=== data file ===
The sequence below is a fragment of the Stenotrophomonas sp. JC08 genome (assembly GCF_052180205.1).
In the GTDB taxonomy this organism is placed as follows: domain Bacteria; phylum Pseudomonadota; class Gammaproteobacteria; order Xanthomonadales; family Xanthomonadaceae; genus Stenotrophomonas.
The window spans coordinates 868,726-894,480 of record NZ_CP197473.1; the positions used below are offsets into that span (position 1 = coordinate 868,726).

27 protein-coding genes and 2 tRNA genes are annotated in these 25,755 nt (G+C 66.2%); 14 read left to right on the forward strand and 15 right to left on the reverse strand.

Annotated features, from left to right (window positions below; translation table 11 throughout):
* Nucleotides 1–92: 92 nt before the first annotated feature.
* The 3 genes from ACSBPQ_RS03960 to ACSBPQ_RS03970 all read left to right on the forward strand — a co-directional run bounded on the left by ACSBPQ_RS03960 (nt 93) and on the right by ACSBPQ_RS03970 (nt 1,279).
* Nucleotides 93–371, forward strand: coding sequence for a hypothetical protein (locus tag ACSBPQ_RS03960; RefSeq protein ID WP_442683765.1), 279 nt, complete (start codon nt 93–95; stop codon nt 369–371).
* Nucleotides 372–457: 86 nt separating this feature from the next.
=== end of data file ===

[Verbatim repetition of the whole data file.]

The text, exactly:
The sequence below is a fragment of the Stenotrophomonas sp. JC08 genome (assembly GCF_052180205.1).
In the GTDB taxonomy this organism is placed as follows: domain Bacteria; phylum Pseudomonadota; class Gammaproteobacteria; order Xanthomonadales; family Xanthomonadaceae; genus Stenotrophomonas.
The window spans coordinates 868,726-894,480 of record NZ_CP197473.1; the positions used below are offsets into that span (position 1 = coordinate 868,726).

27 protein-coding genes and 2 tRNA genes are annotated in these 25,755 nt (G+C 66.2%); 14 read left to right on the forward strand and 15 right to left on the reverse strand.

Annotated features, from left to right (window positions below; translation table 11 throughout):
* Nucleotides 1–92: 92 nt before the first annotated feature.
* The 3 genes from ACSBPQ_RS03960 to ACSBPQ_RS03970 all read left to right on the forward strand — a co-directional run bounded on the left by ACSBPQ_RS03960 (nt 93) and on the right by ACSBPQ_RS03970 (nt 1,279).
* Nucleotides 93–371, forward strand: coding sequence for a hypothetical protein (locus tag ACSBPQ_RS03960; RefSeq protein ID WP_442683765.1), 279 nt, complete (start codon nt 93–95; stop codon nt 369–371).
* Nucleotides 372–457: 86 nt separating this feature from the next.